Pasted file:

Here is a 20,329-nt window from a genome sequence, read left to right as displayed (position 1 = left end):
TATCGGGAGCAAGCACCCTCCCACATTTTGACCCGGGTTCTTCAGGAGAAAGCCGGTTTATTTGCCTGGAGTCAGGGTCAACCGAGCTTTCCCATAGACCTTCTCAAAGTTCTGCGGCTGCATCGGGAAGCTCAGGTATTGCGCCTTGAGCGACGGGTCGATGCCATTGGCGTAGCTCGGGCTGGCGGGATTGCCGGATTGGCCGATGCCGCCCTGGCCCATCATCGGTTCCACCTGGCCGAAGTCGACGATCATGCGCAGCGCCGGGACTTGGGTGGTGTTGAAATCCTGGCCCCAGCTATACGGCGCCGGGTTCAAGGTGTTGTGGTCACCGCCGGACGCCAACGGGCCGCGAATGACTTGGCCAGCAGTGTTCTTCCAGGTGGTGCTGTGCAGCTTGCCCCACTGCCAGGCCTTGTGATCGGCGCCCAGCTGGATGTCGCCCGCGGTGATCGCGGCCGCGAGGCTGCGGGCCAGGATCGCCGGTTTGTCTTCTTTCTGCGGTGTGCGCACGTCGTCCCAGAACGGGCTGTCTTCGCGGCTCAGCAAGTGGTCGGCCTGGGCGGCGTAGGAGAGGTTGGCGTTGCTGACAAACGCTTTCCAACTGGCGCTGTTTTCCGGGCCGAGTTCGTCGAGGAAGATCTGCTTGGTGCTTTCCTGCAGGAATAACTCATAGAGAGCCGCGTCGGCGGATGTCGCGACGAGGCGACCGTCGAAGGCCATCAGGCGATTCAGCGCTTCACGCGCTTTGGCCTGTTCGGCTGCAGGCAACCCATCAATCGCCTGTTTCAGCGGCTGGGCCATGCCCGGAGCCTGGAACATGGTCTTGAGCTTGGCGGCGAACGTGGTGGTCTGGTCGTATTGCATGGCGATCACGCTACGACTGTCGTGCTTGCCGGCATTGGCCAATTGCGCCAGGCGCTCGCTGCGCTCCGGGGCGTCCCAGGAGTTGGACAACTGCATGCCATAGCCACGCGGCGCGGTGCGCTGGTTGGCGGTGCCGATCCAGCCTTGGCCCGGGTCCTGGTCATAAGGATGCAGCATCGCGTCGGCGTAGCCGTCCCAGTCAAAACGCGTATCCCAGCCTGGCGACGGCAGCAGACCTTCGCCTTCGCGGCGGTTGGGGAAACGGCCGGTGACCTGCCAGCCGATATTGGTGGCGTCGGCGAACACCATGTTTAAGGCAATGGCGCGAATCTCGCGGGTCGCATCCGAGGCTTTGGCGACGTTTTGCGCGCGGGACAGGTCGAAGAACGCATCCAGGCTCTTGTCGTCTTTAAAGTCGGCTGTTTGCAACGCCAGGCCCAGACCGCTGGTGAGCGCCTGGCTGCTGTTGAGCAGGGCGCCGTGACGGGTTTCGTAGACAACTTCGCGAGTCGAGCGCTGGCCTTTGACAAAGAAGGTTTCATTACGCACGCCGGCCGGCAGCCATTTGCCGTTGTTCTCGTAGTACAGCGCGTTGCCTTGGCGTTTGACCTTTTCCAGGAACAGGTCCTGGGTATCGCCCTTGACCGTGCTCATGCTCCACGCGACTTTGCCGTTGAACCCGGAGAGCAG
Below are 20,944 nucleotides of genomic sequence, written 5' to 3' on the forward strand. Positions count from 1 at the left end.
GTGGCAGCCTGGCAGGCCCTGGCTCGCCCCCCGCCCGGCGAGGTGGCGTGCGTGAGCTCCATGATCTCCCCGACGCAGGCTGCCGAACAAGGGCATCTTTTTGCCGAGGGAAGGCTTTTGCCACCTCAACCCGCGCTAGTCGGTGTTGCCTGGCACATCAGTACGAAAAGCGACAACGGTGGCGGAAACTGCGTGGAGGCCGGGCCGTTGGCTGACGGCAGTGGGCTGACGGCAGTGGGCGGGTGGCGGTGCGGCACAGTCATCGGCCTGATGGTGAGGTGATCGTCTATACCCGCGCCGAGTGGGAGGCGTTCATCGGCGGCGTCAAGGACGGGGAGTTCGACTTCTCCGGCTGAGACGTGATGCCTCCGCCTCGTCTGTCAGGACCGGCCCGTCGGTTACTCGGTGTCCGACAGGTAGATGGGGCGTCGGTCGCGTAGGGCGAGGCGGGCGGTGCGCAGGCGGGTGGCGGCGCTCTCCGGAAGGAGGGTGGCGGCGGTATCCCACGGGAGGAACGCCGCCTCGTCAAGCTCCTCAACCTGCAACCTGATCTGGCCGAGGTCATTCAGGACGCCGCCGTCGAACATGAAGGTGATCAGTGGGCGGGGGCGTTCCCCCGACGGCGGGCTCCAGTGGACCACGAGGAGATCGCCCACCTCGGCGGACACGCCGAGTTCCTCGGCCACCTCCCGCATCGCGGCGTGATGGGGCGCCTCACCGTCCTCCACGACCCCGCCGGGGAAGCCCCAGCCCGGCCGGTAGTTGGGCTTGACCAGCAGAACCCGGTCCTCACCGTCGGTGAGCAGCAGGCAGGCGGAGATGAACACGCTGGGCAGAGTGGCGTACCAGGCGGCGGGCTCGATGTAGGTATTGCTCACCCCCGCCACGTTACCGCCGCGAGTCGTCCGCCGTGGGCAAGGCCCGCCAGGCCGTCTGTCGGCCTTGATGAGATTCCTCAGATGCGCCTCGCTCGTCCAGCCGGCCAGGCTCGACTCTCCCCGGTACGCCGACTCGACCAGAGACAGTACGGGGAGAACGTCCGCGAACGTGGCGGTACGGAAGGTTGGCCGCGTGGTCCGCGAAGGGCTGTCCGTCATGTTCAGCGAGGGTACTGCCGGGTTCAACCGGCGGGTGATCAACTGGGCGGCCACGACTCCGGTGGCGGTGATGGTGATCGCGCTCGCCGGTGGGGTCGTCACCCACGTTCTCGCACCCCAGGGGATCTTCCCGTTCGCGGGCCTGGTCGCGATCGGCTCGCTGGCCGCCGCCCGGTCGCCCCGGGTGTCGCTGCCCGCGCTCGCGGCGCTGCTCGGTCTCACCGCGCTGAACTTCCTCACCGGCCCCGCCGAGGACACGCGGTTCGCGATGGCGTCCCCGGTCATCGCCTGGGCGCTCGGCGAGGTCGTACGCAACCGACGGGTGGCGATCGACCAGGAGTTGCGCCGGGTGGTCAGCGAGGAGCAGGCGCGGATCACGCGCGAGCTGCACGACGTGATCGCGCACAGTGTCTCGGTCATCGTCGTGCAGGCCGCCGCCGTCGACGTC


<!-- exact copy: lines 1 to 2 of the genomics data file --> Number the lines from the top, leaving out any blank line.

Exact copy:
Here is a 20,329-nt window from a genome sequence, read left to right as displayed (position 1 = left end):
TATCGGGAGCAAGCACCCTCCCACATTTTGACCCGGGTTCTTCAGGAGAAAGCCGGTTTATTTGCCTGGAGTCAGGGTCAACCGAGCTTTCCCATAGACCTTCTCAAAGTTCTGCGGCTGCATCGGGAAGCTCAGGTATTGCGCCTTGAGCGACGGGTCGATGCCATTGGCGTAGCTCGGGCTGGCGGGATTGCCGGATTGGCCGATGCCGCCCTGGCCCATCATCGGTTCCACCTGGCCGAAGTCGACGATCATGCGCAGCGCCGGGACTTGGGTGGTGTTGAAATCCTGGCCCCAGCTATACGGCGCCGGGTTCAAGGTGTTGTGGTCACCGCCGGACGCCAACGGGCCGCGAATGACTTGGCCAGCAGTGTTCTTCCAGGTGGTGCTGTGCAGCTTGCCCCACTGCCAGGCCTTGTGATCGGCGCCCAGCTGGATGTCGCCCGCGGTGATCGCGGCCGCGAGGCTGCGGGCCAGGATCGCCGGTTTGTCTTCTTTCTGCGGTGTGCGCACGTCGTCCCAGAACGGGCTGTCTTCGCGGCTCAGCAAGTGGTCGGCCTGGGCGGCGTAGGAGAGGTTGGCGTTGCTGACAAACGCTTTCCAACTGGCGCTGTTTTCCGGGCCGAGTTCGTCGAGGAAGATCTGCTTGGTGCTTTCCTGCAGGAATAACTCATAGAGAGCCGCGTCGGCGGATGTCGCGACGAGGCGACCGTCGAAGGCCATCAGGCGATTCAGCGCTTCACGCGCTTTGGCCTGTTCGGCTGCAGGCAACCCATCAATCGCCTGTTTCAGCGGCTGGGCCATGCCCGGAGCCTGGAACATGGTCTTGAGCTTGGCGGCGAACGTGGTGGTCTGGTCGTATTGCATGGCGATCACGCTACGACTGTCGTGCTTGCCGGCATTGGCCAATTGCGCCAGGCGCTCGCTGCGCTCCGGGGCGTCCCAGGAGTTGGACAACTGCATGCCATAGCCACGCGGCGCGGTGCGCTGGTTGGCGGTGCCGATCCAGCCTTGGCCCGGGTCCTGGTCATAAGGATGCAGCATCGCGTCGGCGTAGCCGTCCCAGTCAAAACGCGTATCCCAGCCTGGCGACGGCAGCAGACCTTCGCCTTCGCGGCGGTTGGGGAAACGGCCGGTGACCTGCCAGCCGATATTGGTGGCGTCGGCGAACACCATGTTTAAGGCAATGGCGCGAATCTCGCGGGTCGCATCCGAGGCTTTGGCGACGTTTTGCGCGCGGGACAGGTCGAAGAACGCATCCAGGCTCTTGTCGTCTTTAAAGTCGGCTGTTTGCAACGCCAGGCCCAGACCGCTGGTGAGCGCCTGGCTGCTGTTGAGCAGGGCGCCGTGACGGGTTTCGTAGACAACTTCGCGAGTCGAGCGCTGGCCTTTGACAAAGAAGGTTTCATTACGCACGCCGGCCGGCAGCCATTTGCCGTTGTTCTCGTAGTACAGCGCGTTGCCTTGGCGTTTGACCTTTTCCAGGAACAGGTCCTGGGTATCGCCCTTGACCGTGCTCATGCTCCACGCGACTTTGCCGTTGAACCCGGAGAGCAG